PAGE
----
Another reason Microsoft should give up on Yahoo: Morale

Summary:Companies (at least publicly traded ones) are beholden to shareholders. But they also are beholden to their employees. And while most Softies are afraid to state for the record that they think Microsoft should abandon its takeover of Yahoo, that opinion is a real and prevailing sentiment among many in the Microsoft ranks.

Companies (at least publicly traded ones) are beholden to shareholders. But they also are beholden to their employees. And while most Softies are afraid to state for the record that they think Microsoft should abandon its takeover of Yahoo, that opinion is a real and prevailing sentiment among many in the Microsoft ranks.

These aren't folks who are saying Microsoft should walk away from Yahoo so that Yahoo's stock price will tank and Microsoft can swoop in and buy them later. They are folks who are opposed to a Microsoft takeover of Yahoo at any price. And while it's tough to take over successfully a company where many of the employees don't want to work for you, it's potentially far worse to alienate your own employees by spending billions to buy technology and people with whom your rank and file have no interest in working.

The Wall Street Journal is hearing dissent among the Microsoft management ranks about the Yahoo merger:

"Still, Mr. Ballmer faces opposition to the deal in his own ranks: Executives at several Microsoft divisions oppose the bid on grounds it will divert needed resources and attention from other challenges the company faces, said people familiar with the company. That sentiment is heightened as Microsoft heads into its annual budgeting season, said people familiar with the company."

I'm hearing it, too, among some of the Microsoft rank and file. Of course, no one wants to be on the record opposing a deal championed by Microsoft CEO Steve Ballmer, Platforms & Services Chief Kevin Johnson and Chief Financial Officer Chris Liddell; that would be career suicide. But here's one take from an insider who asked to remain anonymous:

"'Yahoo is a great thing for the search team'" is the BS line that upper management apparently continues to send. Generally, people just accept it as likely coming, but a lot don't expect it to impact anything materially for at least a year. Think the EU is going to let this go easily, if at all? It will take forever in regulatory approvals."

Another anonymous vote of no confidence:

"No one wants it (the Microsoft-Yahoo merger) to happen. The only reason it's being considered is that the management of Windows Live has been so ineffective that they can't ship anything worth using. They are consistently behind what consumers want, and unlike the old Microsoft, they are so poorly managed that they can't even copy everyone else. "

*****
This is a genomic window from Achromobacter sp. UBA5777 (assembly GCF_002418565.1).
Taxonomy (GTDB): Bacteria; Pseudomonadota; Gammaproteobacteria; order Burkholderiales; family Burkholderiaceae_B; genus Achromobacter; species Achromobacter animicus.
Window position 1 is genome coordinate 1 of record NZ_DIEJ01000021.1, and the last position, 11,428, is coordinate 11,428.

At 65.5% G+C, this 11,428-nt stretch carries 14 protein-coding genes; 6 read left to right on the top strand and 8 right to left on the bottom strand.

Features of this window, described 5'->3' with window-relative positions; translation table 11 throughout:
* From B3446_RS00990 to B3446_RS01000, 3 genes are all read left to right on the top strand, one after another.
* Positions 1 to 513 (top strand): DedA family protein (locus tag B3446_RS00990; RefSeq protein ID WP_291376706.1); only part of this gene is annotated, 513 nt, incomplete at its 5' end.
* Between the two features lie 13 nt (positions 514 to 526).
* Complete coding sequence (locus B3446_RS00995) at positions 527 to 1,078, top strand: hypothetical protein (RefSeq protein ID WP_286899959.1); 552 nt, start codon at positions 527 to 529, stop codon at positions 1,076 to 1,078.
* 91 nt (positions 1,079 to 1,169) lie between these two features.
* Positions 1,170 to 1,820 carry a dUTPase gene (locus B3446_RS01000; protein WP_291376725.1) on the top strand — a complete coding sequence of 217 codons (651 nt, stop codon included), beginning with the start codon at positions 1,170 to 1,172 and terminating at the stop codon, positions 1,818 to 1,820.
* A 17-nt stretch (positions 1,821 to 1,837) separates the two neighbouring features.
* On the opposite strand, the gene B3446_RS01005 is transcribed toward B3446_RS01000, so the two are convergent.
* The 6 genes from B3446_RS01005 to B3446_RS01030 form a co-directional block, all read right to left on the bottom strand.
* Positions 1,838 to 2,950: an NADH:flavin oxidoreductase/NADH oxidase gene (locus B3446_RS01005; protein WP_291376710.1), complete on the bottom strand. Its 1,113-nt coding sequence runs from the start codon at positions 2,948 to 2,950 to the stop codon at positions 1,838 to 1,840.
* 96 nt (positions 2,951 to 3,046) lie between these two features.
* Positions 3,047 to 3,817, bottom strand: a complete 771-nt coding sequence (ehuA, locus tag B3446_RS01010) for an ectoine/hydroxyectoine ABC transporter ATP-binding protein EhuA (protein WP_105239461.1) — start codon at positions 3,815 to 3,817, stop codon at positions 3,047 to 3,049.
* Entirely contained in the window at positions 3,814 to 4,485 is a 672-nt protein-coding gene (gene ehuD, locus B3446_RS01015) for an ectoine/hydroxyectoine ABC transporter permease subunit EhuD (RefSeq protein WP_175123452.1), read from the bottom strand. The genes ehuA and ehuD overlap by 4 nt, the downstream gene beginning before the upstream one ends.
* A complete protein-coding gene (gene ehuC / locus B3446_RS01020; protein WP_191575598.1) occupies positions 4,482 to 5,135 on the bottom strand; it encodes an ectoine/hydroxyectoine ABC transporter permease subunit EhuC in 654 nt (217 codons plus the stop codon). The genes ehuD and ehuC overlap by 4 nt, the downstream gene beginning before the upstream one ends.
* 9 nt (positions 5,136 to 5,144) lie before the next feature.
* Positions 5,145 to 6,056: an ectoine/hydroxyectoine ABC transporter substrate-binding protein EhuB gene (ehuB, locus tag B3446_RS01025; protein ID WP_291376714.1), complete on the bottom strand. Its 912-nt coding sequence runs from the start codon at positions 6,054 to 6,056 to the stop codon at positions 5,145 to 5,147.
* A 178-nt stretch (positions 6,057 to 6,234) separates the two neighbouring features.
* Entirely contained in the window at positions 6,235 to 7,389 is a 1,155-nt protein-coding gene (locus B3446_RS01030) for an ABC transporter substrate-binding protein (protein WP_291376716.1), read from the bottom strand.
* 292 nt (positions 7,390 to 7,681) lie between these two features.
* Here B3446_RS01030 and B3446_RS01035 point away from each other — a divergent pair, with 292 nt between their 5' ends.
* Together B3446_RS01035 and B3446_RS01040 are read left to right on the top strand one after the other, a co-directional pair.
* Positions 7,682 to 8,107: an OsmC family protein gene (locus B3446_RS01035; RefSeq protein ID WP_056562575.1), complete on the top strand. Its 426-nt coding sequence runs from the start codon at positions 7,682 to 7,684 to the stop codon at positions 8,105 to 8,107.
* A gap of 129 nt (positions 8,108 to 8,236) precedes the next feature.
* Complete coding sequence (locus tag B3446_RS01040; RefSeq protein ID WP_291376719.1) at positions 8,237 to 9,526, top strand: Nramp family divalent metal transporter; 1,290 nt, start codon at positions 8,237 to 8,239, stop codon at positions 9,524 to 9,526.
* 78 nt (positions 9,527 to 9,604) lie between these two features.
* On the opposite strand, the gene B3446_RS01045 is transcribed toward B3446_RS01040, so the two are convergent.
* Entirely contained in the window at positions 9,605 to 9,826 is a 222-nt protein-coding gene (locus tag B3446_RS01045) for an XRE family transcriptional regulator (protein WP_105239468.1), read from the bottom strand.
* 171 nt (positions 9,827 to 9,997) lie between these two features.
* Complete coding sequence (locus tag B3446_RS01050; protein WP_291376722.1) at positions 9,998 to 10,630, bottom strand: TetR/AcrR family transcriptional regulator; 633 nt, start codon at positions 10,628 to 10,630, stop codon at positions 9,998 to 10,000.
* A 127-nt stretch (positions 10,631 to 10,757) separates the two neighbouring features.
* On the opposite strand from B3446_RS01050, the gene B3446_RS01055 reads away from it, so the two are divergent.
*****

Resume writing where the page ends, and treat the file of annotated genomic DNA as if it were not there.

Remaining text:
Are Softies fighting the Yahoo merger because they fear they might lose their jobs? Doubtful, as there are many open slots in Microsoft's online services business right now. If anyone is at risk of being cut, it's more likely the Yahoos.

That said, not everyone at Microsoft is anti-MicroHoo. Some Microsoft folks are counting on moving to Yahoo if the deal is consumated. As one commentor (who may or may not actually work for Microsoft) noted in a recent post to the Mini-Microsoft blog:

"To the question on why Microsoft employees in the valley like the Yahoo deal:

Most of us work either in the TV division or MSN -- both of which are complete f-ing disasters. Microsoft should have lit off a neutron bomb here a long time ago -- but that would require management skills.

"I work in the TV division (completely f--ked up with evil and corrupt management and 11 YEARS of red ink), and I for one will be shifting to a Yahoo group on day 1 after the acquisition.

"I know that at least 10 of my work friends have the same plan. It is our escape plan if something in the valley doesn't look more interesting first.

"Therefore, we like the deal."

There's been lots of back and forth about Microsoft and Ballmer being at risk of "losing face" if Microsoft gives up on its Yahoo acquisition plan. I feel as though there's nothing embarrassing about admitting your original idea was ill-advised, and after three months, you've realized you could better spend your billions elsewhere.

In fact, if I were Microsoft, I'd be using a good part of that $40-odd billion to hire a SWAT team to help Windows Vista. I'm not talking about hiring more developers; I'm talking about finding folks who could creatively find a way to market downgrades to XP as a selling point. Microsoft should be far more worried about its Vista image problem than about outsmarting Yahoo, at this point.

Remember: Windows still generates one-third of Microsoft's sales and two-thirds of its profits. Online Services is still a black hole. If Microsoft's cash cows dry up prematurely, there won't be any services future for the company to worry about.

Topics: Software, Banking, Microsoft, Operating Systems, Social Enterprise, Windows

About

Mary Jo Foley has covered the tech industry for 30 years for a variety of publications, including ZDNet, eWeek and Baseline. She is the author of Microsoft 2.0: How Microsoft plans to stay relevant in the post-Gates era (John Wiley & Sons, 2008). She also is the cohost of the "Windows Weekly" podcast on the TWiT network. Got a tip? Se... Full Bio

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